of  nervous  disorders  there,  no  recognition  of  them 
even.  In  the  few  comments  which  Charlotte 
makes  upon  her  brother,  she  always  conveys 
the  impression  that  she  had  not  a  grain  of  sym- 
pathy for  him,  not  the  faintest  understanding 
of  his  case,  nor  any  wish  to  understand  it. 

The  attitude  of  his  father  and  the  other  sisters 
was,  from  all  we  can  gather,  more  forbearing  than 
that  of  Charlotte.  Anne,  who  had  been  with  him 
at  Thorp  Green,  and  who  must  have  known  a 
good  deal  about  the  relations  between  Branwell 
and  Mrs.  Robinson,  refers  somewhat  enigmatically 
to  what  she  had  seen,  and  adds,  very  temperately, 
that  her  brother  "  has  had  much  tribulation  and 
ill-health."  She  also  expresses  the  hope  that 
"  he  will  get  better  and  do  better  in  future." 
Emily  Bronte,  at  the  same  date,  July  30th,  1845, 
wTites  :  "  We  are  all  in  decent  health  .  ,  .  with 
the  exception  of  Branwell,  who,  I  hope,  will  be 
better  and  do  better  hereafter."     These  respective 

84  Patrick  Branwell  Bronte 

opinions  were  written,  it  will  be  noticed,  almost 
immediately  after  Branwell's  first  breakdown, 
and  with  full  knowledge  of  all  that  had  occurred. 
This  almost  tender  attitude  is  in  sharp  contrast 
with  Charlotte's  resentful  harshness,  and,  as 
regards  Emily  Bronte,  is  of  the  most  momentous 
importance,  as  I  hope  presently  to  show.  Emily 
is  supposed  to  have  been  his  favourite  sister, 
though  all  his  life  he  had  been  dominated  by  the 
strong  nature  of  Charlotte.  It  was  Emily  who 
now  took  him  to  her  heart,  and  who  hung  over  him 
through  the  remaining  three  years  of  his  broken 
life  with  all  the  tenderness  of  a  mother. 

In  August  of  this  year,  1846,  Charlotte  went 
with  her  father  to  Manchester,  where  he  was  oper- 
ated on  for  cataract.  Branwell  shared  his  sisters' 
anxiety  as  to  the  result  of  the  operation,  as  we 
know  from  a  letter  to  Mr.  Grundy,  in  which  he 
says  :  "  My  father,  too,  is  quite  blind,  and  from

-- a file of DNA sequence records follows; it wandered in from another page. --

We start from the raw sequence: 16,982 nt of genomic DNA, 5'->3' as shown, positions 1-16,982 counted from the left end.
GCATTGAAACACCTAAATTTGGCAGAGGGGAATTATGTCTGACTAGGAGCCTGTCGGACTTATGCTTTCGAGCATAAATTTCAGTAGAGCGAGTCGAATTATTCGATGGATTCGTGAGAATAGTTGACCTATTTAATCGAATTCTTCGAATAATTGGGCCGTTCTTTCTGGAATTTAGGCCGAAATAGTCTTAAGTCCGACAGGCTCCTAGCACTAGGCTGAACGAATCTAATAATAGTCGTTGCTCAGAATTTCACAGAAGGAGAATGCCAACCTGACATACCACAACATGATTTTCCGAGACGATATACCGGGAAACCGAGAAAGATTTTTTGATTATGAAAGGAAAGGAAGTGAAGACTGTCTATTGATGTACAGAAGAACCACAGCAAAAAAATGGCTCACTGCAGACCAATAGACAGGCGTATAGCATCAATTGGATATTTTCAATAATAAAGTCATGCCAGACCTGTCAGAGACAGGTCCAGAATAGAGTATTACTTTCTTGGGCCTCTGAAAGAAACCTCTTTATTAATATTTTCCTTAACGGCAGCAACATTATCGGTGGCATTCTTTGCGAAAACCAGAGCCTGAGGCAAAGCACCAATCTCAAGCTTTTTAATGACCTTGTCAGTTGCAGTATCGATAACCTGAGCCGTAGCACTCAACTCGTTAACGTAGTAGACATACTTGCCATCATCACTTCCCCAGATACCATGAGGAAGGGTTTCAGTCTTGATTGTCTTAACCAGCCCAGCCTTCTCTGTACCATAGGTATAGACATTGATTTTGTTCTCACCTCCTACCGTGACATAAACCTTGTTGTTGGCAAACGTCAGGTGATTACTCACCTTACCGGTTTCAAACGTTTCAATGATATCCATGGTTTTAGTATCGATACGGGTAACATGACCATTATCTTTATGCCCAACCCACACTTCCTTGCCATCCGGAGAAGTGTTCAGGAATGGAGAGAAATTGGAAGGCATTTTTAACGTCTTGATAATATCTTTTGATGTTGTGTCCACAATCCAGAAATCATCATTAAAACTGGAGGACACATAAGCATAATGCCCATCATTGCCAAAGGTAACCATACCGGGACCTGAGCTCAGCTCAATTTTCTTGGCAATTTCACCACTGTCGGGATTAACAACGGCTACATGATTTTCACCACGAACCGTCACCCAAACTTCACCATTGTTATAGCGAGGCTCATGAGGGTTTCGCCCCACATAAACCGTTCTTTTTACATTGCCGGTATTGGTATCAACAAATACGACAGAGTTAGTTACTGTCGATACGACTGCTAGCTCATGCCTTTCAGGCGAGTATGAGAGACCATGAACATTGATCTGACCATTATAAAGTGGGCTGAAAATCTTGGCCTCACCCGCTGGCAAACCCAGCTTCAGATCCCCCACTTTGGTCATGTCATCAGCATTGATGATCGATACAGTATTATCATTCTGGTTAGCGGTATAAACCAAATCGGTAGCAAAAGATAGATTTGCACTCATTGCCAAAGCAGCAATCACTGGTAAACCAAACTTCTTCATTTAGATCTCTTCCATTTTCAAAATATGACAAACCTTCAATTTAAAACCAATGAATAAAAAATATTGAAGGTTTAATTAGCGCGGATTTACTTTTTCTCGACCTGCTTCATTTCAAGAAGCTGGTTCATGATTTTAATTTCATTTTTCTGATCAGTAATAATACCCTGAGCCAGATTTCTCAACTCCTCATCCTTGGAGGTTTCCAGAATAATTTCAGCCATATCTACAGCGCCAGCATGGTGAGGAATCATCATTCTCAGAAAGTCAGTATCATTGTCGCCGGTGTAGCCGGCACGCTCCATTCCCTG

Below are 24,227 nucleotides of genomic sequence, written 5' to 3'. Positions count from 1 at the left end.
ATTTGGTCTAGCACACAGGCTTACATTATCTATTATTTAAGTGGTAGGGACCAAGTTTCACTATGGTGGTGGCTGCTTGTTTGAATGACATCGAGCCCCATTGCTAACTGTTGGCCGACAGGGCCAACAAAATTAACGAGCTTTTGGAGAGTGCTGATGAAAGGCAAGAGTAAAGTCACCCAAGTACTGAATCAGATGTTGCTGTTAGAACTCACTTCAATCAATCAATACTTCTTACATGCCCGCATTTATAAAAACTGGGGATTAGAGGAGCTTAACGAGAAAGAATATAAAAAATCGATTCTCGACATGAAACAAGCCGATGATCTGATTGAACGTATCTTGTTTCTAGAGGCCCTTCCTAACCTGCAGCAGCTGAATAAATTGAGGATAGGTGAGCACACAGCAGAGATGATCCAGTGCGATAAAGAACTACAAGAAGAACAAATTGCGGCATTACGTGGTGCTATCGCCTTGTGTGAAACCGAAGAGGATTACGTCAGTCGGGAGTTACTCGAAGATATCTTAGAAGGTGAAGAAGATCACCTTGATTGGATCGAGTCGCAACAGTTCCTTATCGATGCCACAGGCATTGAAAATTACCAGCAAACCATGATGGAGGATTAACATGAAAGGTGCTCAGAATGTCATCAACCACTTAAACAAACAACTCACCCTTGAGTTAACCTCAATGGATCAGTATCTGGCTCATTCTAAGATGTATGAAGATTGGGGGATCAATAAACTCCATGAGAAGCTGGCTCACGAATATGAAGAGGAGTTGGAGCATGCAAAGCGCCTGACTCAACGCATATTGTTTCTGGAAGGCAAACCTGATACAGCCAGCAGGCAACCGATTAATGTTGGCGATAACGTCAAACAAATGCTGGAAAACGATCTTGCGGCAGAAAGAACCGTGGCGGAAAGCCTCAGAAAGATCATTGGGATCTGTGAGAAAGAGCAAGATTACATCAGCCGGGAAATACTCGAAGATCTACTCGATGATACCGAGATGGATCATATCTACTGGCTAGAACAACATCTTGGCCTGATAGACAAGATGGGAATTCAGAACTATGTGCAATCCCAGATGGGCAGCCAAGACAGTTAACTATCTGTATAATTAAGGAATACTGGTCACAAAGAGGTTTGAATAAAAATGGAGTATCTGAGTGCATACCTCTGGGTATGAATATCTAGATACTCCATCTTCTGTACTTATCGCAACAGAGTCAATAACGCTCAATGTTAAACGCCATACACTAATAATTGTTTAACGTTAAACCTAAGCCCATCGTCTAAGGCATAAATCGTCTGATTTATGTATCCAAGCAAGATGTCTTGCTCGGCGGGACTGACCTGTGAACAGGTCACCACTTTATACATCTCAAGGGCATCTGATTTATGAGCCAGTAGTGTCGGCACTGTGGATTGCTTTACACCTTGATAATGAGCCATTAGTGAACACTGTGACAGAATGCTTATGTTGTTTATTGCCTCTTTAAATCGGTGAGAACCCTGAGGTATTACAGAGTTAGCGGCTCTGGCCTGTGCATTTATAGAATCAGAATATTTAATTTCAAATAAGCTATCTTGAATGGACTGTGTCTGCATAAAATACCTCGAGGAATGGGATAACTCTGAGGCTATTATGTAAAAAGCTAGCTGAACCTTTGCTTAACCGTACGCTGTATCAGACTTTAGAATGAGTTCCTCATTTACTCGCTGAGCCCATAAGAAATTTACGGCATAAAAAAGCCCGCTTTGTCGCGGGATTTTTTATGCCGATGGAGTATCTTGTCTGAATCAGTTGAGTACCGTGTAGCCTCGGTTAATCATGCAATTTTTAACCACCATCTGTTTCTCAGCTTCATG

such  causes  literary  pursuits  have  become  matters 
I  have  no  heart  to  wield." 

Emily  and  Anne  remained  at  the  Parsonage 
with  Branwell  during  the  month  of  Charlotte's 







Patrick  Branwell  Bronte  85 

absence,  and  they  apparently  got  on  with  much 
comfort  together.  It  was  probably  at  this  time 
that  Mr.  Grundy  paid  a  last  visit  to  Haworth 
Parsonage,  and  met  Emily.  To  this  important 
visit  I  shall  presently  have  occasion  to  refer.  By 
the  help  of  his  old  friend,  Mr.  Grundy,  Branwell 
still  hoped  to  receive  some  post  in  connection 
with  the  Leeds  railway,  but  his  application  met 
with  no  success.  Continual  failure  in  every 
direction  was  very  depressing  to  his  spirits,  already 
in  a  drooping  condition.  Even  had  he  been  suc- 
cessful, it  is  doubtful  if  his  health,  at  this  time 
particularly  wretched,  would  have  permitted  him 
to  undertake  serious  daily  duties.  But,  while  he 
continued  to  look  out  for  employment,  he  occupied 
himself  in  writing  poetry,  though  he  confesses  to 
his  correspondents,  Mr.  Grundy  and  Mr.  Leyland, 
that  he  feels  too  physically  prostrate  to  attempt 
any  big  hterary  undertaking  in  prose. 

We  can  hardly  accept  Charlotte's  statement 
that  her  brother  was  totally  unaware  of  his  sisters' 
activities  at  this  time,  as,  when,  on  some  occasion 
of  Charlotte's  having  written  to  a  publisher  and 

86  Patrick  Br  unwell  Bronte 

received  no  reply,  Mrs.  Gaskell  mentions  that 
"  she  consulted  her  brother  as  to  what  could  be 
the  reason  for  the  prolonged  silence.  He  at  once 
set  it  down  to  her  not  having  enclosed  a  postage 
stamp  in  her  letter.  She  accordingly  wrote 
again,  to  repair  her  former  omission  and  apologize 
for  it."*  The  discrepancy  suggests  that  Char- 
lotte's memory  was  not  quite  trustworthy,  as 
might  easily  be  the  case  after  the  lapse  of  years. 

Branwell's  health  now  rapidly  declined,  although 
Charlotte  fiercely  and  persistently  refused  to  ack- 
nowledge the  truth.  She  sneered  at  his  pro- 
fessions of  weakness,  though,  from  the  accounts 
that  have  come  down  to  us,  it  is  obvious  that  he 
was  unfit  for  any  employment  requiring  physical 
vigour.  In  every  reference  to  his  illnesses  she 
attributes  them  to  nothing  but  his  own  fault. 
She  could  not  or  would  not  see  that  the  man's 
spirit  had  sustained  a  mortal  blow ;  that  he 
desperately  needed  cheering,  that  he  was  abandoned 
and  terribly  lonely,  that  for  some  reason  or  other 
he  was  physically  wasting  away ;  that  he  had 
*  "  Life,"  p.  222-23. 

Patrick  Branwell  Bronte  87 

neither  the  mental  nor  physical  strength  to  fight 
further,  and  was  in  no  condition  to  stand  up  against 
the  raking  fire  of  her  illimitable  scorn  ;  that  he 
was  in  fact  dying,  dying  on  his  feet,  dying  from 
consumption  brought  on  by  self-neglect,  despair